“But the fact that it is difficult should not serve as a disincentive or hopelessness.”
Everardo Maciel, chairman of the ETCO Advisory Board, is a tax consultant and was Secretary of the Federal Revenue (1995-2002). In a quick chat, he talked to us about the importance of ethics, especially in difficult times like the ones we live today.
- What is the importance of promoting ethics in a time as troubled as the one we are experiencing in the country?
Ethics, in theory, permeates all relationships within the State and in society. It is true that in Brazil we never had a solid structure of values, which would support permanent ethical conduct. Unfortunately, I realize that our fragile ethical values are in a marked and continuous process of degradation.
I can give several examples of how State actions or concessions affect the behavior of the whole society. For example, the remuneration ceiling for public agents, established in the 1988 Constitution, was never effectively observed. To circumvent the ceiling, remunerations are created, such as housing allowance or travel allowances, which are not subject to Income Tax. It's not illegal, but it's not ethical. When the State practices this type of concession, what message does it convey to society? We also have quotas for parliamentary representation, which make room for parliamentarians to practice the so-called “cracks” and, also, the “Rapporteur's Amendments”, involving billions of reais, which it is not known who they go to.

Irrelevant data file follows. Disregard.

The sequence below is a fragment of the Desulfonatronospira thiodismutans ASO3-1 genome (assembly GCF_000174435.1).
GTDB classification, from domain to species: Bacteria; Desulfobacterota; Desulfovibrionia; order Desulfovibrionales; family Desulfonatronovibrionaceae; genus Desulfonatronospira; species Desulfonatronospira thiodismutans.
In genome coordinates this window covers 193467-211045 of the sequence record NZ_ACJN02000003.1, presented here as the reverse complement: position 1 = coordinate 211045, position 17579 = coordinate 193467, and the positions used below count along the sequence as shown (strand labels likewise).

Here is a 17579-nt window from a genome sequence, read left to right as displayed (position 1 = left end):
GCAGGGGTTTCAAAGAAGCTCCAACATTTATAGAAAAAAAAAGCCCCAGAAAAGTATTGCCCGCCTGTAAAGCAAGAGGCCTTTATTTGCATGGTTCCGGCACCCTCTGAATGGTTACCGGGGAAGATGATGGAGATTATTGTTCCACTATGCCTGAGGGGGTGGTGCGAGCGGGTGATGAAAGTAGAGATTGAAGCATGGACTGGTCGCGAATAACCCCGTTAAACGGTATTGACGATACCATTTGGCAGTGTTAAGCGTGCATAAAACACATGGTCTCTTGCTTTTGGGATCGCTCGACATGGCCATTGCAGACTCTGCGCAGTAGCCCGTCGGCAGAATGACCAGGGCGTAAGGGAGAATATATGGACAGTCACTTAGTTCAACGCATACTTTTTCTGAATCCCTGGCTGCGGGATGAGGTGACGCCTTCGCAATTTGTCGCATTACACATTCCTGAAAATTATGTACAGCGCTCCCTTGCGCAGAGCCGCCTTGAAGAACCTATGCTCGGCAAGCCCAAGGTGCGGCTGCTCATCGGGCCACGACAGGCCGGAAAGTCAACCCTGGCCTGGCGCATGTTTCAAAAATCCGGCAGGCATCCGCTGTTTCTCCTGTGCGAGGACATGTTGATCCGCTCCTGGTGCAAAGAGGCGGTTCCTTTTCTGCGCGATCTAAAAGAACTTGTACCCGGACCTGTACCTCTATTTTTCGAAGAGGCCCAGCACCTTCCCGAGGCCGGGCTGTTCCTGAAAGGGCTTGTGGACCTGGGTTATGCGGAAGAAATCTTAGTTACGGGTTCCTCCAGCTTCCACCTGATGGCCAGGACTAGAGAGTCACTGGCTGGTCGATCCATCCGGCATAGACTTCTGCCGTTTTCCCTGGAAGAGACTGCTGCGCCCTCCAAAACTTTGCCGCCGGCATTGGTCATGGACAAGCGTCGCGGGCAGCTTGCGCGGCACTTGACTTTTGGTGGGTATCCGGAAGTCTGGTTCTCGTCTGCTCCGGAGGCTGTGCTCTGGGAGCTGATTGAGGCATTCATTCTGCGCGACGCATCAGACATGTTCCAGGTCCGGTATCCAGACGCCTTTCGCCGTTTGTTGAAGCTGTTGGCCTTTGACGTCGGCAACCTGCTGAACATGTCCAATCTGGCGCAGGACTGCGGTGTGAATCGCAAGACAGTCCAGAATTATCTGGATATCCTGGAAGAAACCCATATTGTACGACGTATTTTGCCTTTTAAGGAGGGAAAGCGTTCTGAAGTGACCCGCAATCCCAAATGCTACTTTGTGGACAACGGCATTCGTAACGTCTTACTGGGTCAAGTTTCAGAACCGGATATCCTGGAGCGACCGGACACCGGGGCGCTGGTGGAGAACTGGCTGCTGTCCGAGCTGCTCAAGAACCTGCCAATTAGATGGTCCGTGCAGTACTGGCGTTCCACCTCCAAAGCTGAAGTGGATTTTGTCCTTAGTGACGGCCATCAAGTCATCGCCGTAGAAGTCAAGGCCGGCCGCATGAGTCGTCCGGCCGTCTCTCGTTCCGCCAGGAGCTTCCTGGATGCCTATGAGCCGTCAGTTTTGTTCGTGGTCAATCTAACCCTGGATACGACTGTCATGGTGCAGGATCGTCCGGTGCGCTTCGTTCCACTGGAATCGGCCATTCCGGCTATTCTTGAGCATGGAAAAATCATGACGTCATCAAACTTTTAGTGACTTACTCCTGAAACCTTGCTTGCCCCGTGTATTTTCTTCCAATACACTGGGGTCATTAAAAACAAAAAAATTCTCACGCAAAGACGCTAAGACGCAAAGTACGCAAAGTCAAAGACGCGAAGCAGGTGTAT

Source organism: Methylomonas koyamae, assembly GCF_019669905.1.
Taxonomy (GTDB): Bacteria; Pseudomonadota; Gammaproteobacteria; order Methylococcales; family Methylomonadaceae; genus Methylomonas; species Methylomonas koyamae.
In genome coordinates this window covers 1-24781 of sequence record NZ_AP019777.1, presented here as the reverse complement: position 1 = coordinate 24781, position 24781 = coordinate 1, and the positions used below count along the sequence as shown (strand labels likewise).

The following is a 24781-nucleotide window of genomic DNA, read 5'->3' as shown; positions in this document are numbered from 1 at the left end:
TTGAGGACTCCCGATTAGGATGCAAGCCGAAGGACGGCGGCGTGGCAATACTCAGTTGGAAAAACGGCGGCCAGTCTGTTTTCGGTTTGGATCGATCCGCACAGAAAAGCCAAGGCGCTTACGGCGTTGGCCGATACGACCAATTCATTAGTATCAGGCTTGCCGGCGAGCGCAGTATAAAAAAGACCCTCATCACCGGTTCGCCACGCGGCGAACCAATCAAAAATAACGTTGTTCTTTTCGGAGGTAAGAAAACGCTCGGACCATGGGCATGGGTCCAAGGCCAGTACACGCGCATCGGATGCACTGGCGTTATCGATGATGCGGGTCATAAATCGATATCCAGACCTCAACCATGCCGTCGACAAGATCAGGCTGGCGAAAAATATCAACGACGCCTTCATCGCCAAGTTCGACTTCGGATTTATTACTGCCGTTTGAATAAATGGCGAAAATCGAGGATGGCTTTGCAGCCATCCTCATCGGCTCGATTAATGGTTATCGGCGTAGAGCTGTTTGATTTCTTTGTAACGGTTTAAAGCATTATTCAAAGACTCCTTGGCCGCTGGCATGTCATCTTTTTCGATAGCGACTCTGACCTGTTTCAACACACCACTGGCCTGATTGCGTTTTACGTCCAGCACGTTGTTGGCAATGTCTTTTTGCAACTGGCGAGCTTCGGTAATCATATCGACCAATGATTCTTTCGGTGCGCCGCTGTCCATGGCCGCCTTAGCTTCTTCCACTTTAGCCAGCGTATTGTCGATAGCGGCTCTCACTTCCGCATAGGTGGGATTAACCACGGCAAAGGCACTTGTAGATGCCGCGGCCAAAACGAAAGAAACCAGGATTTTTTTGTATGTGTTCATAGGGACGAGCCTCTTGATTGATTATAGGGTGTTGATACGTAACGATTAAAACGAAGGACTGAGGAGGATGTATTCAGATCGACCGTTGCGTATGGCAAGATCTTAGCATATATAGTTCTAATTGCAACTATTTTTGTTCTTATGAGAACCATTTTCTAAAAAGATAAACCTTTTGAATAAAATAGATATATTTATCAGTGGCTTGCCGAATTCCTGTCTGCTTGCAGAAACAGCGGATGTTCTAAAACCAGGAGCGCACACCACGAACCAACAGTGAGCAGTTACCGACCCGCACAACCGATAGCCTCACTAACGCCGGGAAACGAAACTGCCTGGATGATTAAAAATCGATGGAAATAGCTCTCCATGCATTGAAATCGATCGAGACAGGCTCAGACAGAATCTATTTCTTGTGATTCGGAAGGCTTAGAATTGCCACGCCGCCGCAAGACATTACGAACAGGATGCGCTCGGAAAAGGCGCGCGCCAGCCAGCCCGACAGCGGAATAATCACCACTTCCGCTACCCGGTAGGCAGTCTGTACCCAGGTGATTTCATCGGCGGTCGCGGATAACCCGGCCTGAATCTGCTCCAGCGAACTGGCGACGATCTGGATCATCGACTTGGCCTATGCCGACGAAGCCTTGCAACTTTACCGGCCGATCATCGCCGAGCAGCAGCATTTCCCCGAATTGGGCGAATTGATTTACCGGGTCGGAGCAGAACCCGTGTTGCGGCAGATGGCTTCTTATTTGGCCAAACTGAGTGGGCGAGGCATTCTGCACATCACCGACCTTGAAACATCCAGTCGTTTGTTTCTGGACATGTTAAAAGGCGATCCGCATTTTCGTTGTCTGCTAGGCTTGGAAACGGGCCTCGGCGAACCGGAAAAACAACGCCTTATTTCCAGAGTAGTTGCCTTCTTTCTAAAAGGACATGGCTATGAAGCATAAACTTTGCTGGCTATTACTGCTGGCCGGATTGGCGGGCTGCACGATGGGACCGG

Such behaviors, when normalized, contaminate the whole society, which starts to devalue or not believe in ethics as a path to development.
How can ETCO's performance contribute to reversing this scenario?
ETCO represents a very special trench in Advocacy for a fair business environment, in which competition prevails rather than cleverness, and in dealing with problems of competition ethics, especially those arising from taxation. Success has been partial, because there are powerful antagonistic interests.
For example, we have the problem of persistent debtors, who create businesses not as an instrument to produce or market their products, but to accumulate wealth by not paying taxes. In 2003, on the initiative of ETCO, Article 146-A was introduced into the Constitution to address this problem. Regrettably, no progress was made in enacting the necessary supplementary law. The project is in the Federal Senate [PLS 284/17], but it advances at a very slow pace, because powerful forces oppose its approval.
How to promote change?
Charles de Gaulle said that indignation is not a value. But it's a good start. Indignation leads to awareness, which in turn leads to conviction. Only when indignation manages to flow within Brazilian society will there be a consistent defense of ethical values. It's difficult? Yup. Cultural problems are difficult to solve. But the fact that it is difficult should not serve as discouragement or hopelessness. Only as a serious obstacle to be faced, against which this conscious indignation must move.”
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Interview: Hamilton Dias de Souza
Hamilton Dias de Souza (*), member of the ETCO Advisory Board since its foundation, in an exclusive interview, evaluates the importance of competition ethics to improve the business environment in the country.